I’ve never really felt compelled to go out a buy a Wii, but every now and then, there would be a game that made me wish I owned one. Most of these were first party Nintendo games, but in 2008, THQ released a cute little platformer oozing with charm. It pained me to find that De Blob was exclusive to the Wii. Thankfully, its success prompted THQ to release De Blob 2 on PS3 and Xbox 360 as well, and I’m happy to report that barring a few missteps, the sequel retains all of the vibrancy and feel-good fun that the first game was known for.
The concept of De Blob 2 is quite a unique one. The oppressive INKT Corporation headed by the evil Comrade Black has sucked all the colour out of Prism City, converting it into a sea of grey and turning its inhabitants into dreary monochromatic slaves. It’s up to you – Blob, and your quirky friends to bring colour back into the world, one building, tree, vehicle, and citizen at a time. The game features some serious political overtones, but stops short of making it overbearing by throwing in lots of humor via great cutscenes, with its pretty Pixar-ish art style, and by keeping the mood light and lively at all times with a funky soundtrack that gets peppier the more colour you inject into the world.
Life is so much better in colour
Blob’s cute gelatinous body has the ability to store paint, which can either be soaked up through pools of paint or by stomping on paint bots. You can then slither and jump around the city, adding colour to everything you touch. Movement is incredibly smooth and simple, and watching the city transform and burst into colour before you and knowing that you made it happen is a truly rewarding feeling. It won’t be all rainbows and unicorns though. The INKT Corporation’s soldiers will do all they can to foil your revolutionary plans, so in between all the painting, there is a fair amount of combat, even if the difficulty levels never go too high. There is an auto-target mechanism that lets you stomp on or charge at enemies with ease, but targeting enemies individually can get a little tricky, especially when you’re swamped with inkies.
The puzzles require you to paint certain objects in specific colours, and the challenge comes from the fact that Blob can only carry one colour of paint at a time. You’ll also be required to mix colours, so you can mix red and blue when you need to paint something purple. The puzzles are the most fun aspects of the game, and as is the theme throughout, they’re easy enough so you won’t be left scratching your head for too long. But while the game does so well to keep the puzzles and combat from getting tiresome, a bizarre checkpoint system plays spoilsport. There were times when I ran out of lives towards the end of a level, and had to restart the level from the very beginning and repaint everything.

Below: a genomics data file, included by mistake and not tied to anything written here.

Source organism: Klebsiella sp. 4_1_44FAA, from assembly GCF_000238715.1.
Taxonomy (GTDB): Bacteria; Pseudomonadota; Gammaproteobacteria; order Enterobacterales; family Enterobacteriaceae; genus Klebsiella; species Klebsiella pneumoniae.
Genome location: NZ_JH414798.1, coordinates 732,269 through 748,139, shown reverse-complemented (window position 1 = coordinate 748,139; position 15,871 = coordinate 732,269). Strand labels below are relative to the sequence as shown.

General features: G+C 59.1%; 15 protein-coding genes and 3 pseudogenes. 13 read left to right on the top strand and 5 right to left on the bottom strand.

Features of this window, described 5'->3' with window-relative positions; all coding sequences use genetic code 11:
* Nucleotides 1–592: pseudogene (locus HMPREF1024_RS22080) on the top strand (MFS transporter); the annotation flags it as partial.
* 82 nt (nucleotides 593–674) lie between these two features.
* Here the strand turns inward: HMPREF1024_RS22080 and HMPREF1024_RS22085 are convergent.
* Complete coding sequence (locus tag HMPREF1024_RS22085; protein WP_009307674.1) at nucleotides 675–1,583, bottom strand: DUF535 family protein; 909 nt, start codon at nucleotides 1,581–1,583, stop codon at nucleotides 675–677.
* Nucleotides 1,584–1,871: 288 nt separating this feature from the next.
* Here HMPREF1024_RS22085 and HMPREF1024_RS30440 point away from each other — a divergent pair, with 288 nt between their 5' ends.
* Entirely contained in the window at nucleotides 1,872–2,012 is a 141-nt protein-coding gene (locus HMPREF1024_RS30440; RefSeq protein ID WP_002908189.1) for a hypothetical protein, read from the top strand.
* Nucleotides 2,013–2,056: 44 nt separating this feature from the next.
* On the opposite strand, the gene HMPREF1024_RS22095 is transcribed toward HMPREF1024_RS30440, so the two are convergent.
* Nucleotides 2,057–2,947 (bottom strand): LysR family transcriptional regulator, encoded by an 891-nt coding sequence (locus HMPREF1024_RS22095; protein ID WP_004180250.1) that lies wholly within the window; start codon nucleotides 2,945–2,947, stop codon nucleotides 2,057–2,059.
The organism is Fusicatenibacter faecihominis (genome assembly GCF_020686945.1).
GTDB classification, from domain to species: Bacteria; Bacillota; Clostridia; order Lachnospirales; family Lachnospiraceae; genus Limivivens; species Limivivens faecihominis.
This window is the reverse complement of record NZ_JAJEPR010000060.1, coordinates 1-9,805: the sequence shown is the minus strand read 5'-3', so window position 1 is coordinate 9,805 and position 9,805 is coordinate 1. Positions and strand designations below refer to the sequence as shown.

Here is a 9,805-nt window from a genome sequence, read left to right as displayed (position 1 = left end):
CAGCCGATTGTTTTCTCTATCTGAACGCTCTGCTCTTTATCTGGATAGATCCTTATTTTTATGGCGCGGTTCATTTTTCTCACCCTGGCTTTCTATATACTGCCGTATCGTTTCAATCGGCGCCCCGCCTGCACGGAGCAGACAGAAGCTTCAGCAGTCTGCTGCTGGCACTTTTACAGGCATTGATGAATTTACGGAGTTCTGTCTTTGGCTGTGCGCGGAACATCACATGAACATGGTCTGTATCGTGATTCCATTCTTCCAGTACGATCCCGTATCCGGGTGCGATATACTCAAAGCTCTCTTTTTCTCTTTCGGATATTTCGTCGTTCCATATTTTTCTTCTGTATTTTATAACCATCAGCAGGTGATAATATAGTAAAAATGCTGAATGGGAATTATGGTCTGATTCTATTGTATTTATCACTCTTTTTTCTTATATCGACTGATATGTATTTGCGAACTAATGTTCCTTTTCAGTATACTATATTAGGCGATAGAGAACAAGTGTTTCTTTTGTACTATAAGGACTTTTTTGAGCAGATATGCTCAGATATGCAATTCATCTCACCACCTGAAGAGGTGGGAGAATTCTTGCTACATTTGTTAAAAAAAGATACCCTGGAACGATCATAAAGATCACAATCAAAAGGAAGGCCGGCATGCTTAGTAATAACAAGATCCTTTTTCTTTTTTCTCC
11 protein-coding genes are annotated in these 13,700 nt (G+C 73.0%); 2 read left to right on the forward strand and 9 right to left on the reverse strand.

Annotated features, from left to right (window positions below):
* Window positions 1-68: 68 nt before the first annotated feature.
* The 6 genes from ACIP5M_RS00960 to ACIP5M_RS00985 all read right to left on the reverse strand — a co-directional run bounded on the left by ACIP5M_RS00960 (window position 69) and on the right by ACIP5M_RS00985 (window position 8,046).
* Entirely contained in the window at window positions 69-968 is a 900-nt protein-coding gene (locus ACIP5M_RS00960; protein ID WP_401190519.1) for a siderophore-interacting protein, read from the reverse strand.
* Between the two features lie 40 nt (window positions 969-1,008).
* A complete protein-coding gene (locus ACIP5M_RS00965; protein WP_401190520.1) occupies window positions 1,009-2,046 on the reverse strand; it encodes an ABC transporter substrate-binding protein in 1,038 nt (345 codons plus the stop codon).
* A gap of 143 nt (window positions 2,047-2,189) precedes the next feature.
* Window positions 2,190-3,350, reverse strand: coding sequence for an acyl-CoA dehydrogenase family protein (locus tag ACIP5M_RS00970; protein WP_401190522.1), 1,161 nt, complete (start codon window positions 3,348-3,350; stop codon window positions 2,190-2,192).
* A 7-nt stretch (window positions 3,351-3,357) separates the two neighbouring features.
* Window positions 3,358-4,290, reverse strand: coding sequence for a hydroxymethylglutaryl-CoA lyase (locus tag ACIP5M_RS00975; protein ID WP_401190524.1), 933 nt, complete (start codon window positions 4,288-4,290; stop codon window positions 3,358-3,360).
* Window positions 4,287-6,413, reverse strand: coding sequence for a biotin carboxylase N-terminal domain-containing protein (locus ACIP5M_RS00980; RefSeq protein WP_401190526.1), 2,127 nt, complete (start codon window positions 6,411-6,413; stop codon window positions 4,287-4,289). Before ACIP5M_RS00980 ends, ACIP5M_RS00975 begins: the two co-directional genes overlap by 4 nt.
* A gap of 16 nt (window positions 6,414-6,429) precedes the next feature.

The game also introduces a few side-scrolling segments to keep things fresh, but on the whole, you can’t help but find the level design a tad repetitive. You’ll find yourself bringing colour to identical structures again and again, and the few new gameplay elements that it does introduce are too late in the game and aren’t used frequently enough. The game also throws in a co-op option, with a second player stepping in to aid the main player. It’s not the most challenging way to play, but it’s a great way for parents to enjoy the game with kids who are new to gaming.
A few annoyances aside, De Blob 2 offers an immensely enjoyable experience thanks to its feel-good theme, funky soundtrack and accessible gameplay. Some might dismiss this as a kiddy game, but they’d be missing out on something quite special.The PS3 version also supports Playstation Move, but the motion controls are only used by the second player in the co-op mode for targeting. The primary player will only use the buttons on the Move controller along with the DS3 or Navigation controller for movement. There’s no implementation of motion gestures in the single player mode barring the ability to scribble across the game’s main menu. So if you’re playing solo, you’d be better just sticking to the Dualshock controller.
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Oct 22, 2016
Oct 22, 2016